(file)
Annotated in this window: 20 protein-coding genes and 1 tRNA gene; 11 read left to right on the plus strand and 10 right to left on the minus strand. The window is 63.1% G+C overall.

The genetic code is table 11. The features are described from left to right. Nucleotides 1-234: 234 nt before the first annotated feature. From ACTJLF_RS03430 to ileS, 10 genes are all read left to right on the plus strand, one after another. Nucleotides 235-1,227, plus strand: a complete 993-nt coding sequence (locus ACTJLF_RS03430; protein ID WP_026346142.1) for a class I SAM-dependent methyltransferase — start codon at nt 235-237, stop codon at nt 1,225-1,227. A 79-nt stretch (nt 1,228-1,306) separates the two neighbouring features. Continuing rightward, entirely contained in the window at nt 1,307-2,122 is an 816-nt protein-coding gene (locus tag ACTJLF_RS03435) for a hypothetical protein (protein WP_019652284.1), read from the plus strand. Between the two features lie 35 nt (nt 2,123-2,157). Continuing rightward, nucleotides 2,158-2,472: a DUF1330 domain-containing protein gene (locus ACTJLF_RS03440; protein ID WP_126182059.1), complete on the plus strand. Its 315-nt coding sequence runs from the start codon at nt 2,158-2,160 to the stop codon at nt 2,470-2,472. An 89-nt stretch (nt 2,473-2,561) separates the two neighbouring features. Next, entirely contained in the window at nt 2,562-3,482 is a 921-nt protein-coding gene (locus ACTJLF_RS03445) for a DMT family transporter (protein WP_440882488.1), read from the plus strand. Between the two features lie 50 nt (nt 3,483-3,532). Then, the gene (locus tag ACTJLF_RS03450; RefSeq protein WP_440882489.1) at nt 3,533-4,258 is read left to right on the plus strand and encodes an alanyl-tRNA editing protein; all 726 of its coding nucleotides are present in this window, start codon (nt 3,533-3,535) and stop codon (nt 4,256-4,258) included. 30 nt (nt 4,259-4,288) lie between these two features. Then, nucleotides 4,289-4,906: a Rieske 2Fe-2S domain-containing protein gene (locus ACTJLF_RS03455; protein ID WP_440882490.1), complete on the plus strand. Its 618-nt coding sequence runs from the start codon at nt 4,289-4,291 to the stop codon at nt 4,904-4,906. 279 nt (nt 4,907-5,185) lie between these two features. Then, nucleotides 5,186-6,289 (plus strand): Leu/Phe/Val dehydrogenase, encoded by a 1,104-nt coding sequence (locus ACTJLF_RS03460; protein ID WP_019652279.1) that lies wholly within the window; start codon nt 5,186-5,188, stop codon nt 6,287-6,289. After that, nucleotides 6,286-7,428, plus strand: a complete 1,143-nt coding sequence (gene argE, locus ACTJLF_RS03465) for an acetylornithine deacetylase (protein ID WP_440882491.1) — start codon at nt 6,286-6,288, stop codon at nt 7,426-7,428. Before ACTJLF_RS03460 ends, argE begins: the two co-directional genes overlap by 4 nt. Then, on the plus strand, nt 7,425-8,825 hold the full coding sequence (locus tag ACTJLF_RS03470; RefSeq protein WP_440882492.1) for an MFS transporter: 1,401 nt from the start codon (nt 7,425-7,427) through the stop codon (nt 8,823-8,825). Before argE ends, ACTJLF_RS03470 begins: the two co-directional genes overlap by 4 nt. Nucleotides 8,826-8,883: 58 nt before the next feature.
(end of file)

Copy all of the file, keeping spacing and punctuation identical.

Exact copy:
Annotated in this window: 20 protein-coding genes and 1 tRNA gene; 11 read left to right on the plus strand and 10 right to left on the minus strand. The window is 63.1% G+C overall.

The genetic code is table 11. The features are described from left to right. Nucleotides 1-234: 234 nt before the first annotated feature. From ACTJLF_RS03430 to ileS, 10 genes are all read left to right on the plus strand, one after another. Nucleotides 235-1,227, plus strand: a complete 993-nt coding sequence (locus ACTJLF_RS03430; protein ID WP_026346142.1) for a class I SAM-dependent methyltransferase — start codon at nt 235-237, stop codon at nt 1,225-1,227. A 79-nt stretch (nt 1,228-1,306) separates the two neighbouring features. Continuing rightward, entirely contained in the window at nt 1,307-2,122 is an 816-nt protein-coding gene (locus tag ACTJLF_RS03435) for a hypothetical protein (protein WP_019652284.1), read from the plus strand. Between the two features lie 35 nt (nt 2,123-2,157). Continuing rightward, nucleotides 2,158-2,472: a DUF1330 domain-containing protein gene (locus ACTJLF_RS03440; protein ID WP_126182059.1), complete on the plus strand. Its 315-nt coding sequence runs from the start codon at nt 2,158-2,160 to the stop codon at nt 2,470-2,472. An 89-nt stretch (nt 2,473-2,561) separates the two neighbouring features. Next, entirely contained in the window at nt 2,562-3,482 is a 921-nt protein-coding gene (locus ACTJLF_RS03445) for a DMT family transporter (protein WP_440882488.1), read from the plus strand. Between the two features lie 50 nt (nt 3,483-3,532). Then, the gene (locus tag ACTJLF_RS03450; RefSeq protein WP_440882489.1) at nt 3,533-4,258 is read left to right on the plus strand and encodes an alanyl-tRNA editing protein; all 726 of its coding nucleotides are present in this window, start codon (nt 3,533-3,535) and stop codon (nt 4,256-4,258) included. 30 nt (nt 4,259-4,288) lie between these two features. Then, nucleotides 4,289-4,906: a Rieske 2Fe-2S domain-containing protein gene (locus ACTJLF_RS03455; protein ID WP_440882490.1), complete on the plus strand. Its 618-nt coding sequence runs from the start codon at nt 4,289-4,291 to the stop codon at nt 4,904-4,906. 279 nt (nt 4,907-5,185) lie between these two features. Then, nucleotides 5,186-6,289 (plus strand): Leu/Phe/Val dehydrogenase, encoded by a 1,104-nt coding sequence (locus ACTJLF_RS03460; protein ID WP_019652279.1) that lies wholly within the window; start codon nt 5,186-5,188, stop codon nt 6,287-6,289. After that, nucleotides 6,286-7,428, plus strand: a complete 1,143-nt coding sequence (gene argE, locus ACTJLF_RS03465) for an acetylornithine deacetylase (protein ID WP_440882491.1) — start codon at nt 6,286-6,288, stop codon at nt 7,426-7,428. Before ACTJLF_RS03460 ends, argE begins: the two co-directional genes overlap by 4 nt. Then, on the plus strand, nt 7,425-8,825 hold the full coding sequence (locus tag ACTJLF_RS03470; RefSeq protein WP_440882492.1) for an MFS transporter: 1,401 nt from the start codon (nt 7,425-7,427) through the stop codon (nt 8,823-8,825). Before argE ends, ACTJLF_RS03470 begins: the two co-directional genes overlap by 4 nt. Nucleotides 8,826-8,883: 58 nt before the next feature.